Home > Uncategorized > Support for Garfield Teachers Snowballing

Support for Garfield Teachers Snowballing

January 28, 2013

The support for the Garfield (Seattle WA) teachers boycott of  the mandated test is snowballing… and may soon become a national movement. Last week E-classroom News reported that “Since Garfield teachers announced their boycott nearly two weeks ago, they have been hailed as heroes by those concerned about the overuse and misuse of assessment.”  The article noted that the Garfield teachers received “…a statement of support signed by more than 60 educators and researchers, including well-known authors Jonathan Kozol, Diane Ravitch, and Noam Chomsky” and recent media reports indicate that both the NEA and UFT expressed support for the teachers. Today, Diane Ravitch posted a press release from the Chicago teachers union indicating their support for the Garfield teachers and their decision to launch a “…campaign in support of local and nationwide efforts to eliminate standardized non-state mandated tests—also known as “high-stakes testing”—from public schools.”  Ravitch notes that the Chicago Teachers Union research indicated that:

  • Since No Child Left Behind the testing industry has experienced double‐digit growth. In 2008 K‐12 testing was a $2.6 billion industry.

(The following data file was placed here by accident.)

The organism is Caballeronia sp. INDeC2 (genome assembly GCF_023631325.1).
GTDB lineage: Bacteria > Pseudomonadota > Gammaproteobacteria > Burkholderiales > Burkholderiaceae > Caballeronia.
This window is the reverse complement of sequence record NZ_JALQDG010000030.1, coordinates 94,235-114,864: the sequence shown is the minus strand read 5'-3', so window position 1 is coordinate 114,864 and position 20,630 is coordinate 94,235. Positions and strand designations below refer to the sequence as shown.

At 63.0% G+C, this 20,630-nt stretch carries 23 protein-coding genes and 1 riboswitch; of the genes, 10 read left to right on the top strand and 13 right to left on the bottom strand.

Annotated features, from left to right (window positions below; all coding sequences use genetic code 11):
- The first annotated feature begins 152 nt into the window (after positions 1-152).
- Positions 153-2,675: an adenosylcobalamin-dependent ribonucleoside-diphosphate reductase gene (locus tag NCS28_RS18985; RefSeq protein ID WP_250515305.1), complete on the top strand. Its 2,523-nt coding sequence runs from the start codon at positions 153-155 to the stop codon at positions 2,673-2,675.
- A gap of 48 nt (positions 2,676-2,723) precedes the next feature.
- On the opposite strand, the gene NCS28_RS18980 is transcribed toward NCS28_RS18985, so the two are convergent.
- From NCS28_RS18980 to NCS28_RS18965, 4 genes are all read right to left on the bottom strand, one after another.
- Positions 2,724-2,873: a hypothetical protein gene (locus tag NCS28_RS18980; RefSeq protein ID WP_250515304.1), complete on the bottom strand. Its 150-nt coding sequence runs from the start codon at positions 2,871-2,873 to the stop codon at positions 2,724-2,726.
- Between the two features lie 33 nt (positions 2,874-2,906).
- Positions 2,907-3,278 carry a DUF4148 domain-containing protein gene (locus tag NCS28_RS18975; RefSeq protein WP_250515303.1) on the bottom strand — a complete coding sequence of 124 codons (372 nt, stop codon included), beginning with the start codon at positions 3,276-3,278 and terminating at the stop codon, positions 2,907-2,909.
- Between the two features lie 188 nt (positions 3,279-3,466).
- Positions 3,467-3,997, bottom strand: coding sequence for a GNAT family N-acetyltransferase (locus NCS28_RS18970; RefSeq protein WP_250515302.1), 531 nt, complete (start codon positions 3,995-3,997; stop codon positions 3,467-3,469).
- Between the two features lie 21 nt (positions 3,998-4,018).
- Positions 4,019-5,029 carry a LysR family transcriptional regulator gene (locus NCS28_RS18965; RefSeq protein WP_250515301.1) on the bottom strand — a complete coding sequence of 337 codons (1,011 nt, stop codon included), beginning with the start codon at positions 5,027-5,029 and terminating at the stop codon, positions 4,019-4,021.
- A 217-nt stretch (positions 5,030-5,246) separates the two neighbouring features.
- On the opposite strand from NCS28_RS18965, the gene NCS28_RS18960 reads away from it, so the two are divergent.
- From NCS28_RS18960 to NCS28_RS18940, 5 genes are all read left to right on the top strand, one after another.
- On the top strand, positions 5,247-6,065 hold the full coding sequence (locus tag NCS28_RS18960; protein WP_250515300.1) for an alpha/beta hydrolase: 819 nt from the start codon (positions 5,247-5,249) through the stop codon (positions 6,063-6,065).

• Errors in standardized tests resulted in thousands of students flunking, not passing college entrance exams, and incorrect state rankings.

  • CPS candidates in the National Board Certification program reported spending in some cases ten full school days per year (48 hours) on standardized test preparation. (CTU, NBCT Candidates internal survey)

  • Three out of five community college students need at least one remedial course because they are ill prepared for college. Less than 25% of these students earn a degree within eight years.

  • Excessive reliance on standardized tests results and test prepping makes for a poor transition from K‐12 to college.

At some juncture this over-reliance on testing will become a national story, perhaps replacing the bogus stories about the failure of American schools. In the meantime, I hope that school leaders will join this chorus… because if we don’t it will appear that this is a union vs. management issue and not a student vs. privatization issue.

%d bloggers like this: